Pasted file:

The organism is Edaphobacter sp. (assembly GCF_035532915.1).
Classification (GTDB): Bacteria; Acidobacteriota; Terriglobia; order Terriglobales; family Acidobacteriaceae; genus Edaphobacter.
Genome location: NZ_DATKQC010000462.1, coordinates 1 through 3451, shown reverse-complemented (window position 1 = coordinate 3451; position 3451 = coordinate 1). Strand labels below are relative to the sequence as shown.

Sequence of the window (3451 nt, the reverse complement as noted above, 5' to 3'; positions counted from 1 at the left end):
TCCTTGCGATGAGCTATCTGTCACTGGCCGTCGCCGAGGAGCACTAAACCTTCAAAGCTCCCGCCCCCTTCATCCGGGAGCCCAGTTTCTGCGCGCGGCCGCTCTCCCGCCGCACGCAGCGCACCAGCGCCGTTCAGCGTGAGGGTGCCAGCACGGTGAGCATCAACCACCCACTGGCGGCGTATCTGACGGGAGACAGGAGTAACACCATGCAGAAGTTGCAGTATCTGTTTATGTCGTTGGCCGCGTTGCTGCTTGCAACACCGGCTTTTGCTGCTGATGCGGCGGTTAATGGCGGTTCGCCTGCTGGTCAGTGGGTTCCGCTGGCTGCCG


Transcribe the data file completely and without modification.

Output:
The organism is Edaphobacter sp. (assembly GCF_035532915.1).
Classification (GTDB): Bacteria; Acidobacteriota; Terriglobia; order Terriglobales; family Acidobacteriaceae; genus Edaphobacter.
Genome location: NZ_DATKQC010000462.1, coordinates 1 through 3451, shown reverse-complemented (window position 1 = coordinate 3451; position 3451 = coordinate 1). Strand labels below are relative to the sequence as shown.

Sequence of the window (3451 nt, the reverse complement as noted above, 5' to 3'; positions counted from 1 at the left end):
TCCTTGCGATGAGCTATCTGTCACTGGCCGTCGCCGAGGAGCACTAAACCTTCAAAGCTCCCGCCCCCTTCATCCGGGAGCCCAGTTTCTGCGCGCGGCCGCTCTCCCGCCGCACGCAGCGCACCAGCGCCGTTCAGCGTGAGGGTGCCAGCACGGTGAGCATCAACCACCCACTGGCGGCGTATCTGACGGGAGACAGGAGTAACACCATGCAGAAGTTGCAGTATCTGTTTATGTCGTTGGCCGCGTTGCTGCTTGCAACACCGGCTTTTGCTGCTGATGCGGCGGTTAATGGCGGTTCGCCTGCTGGTCAGTGGGTTCCGCTGGCTGCCG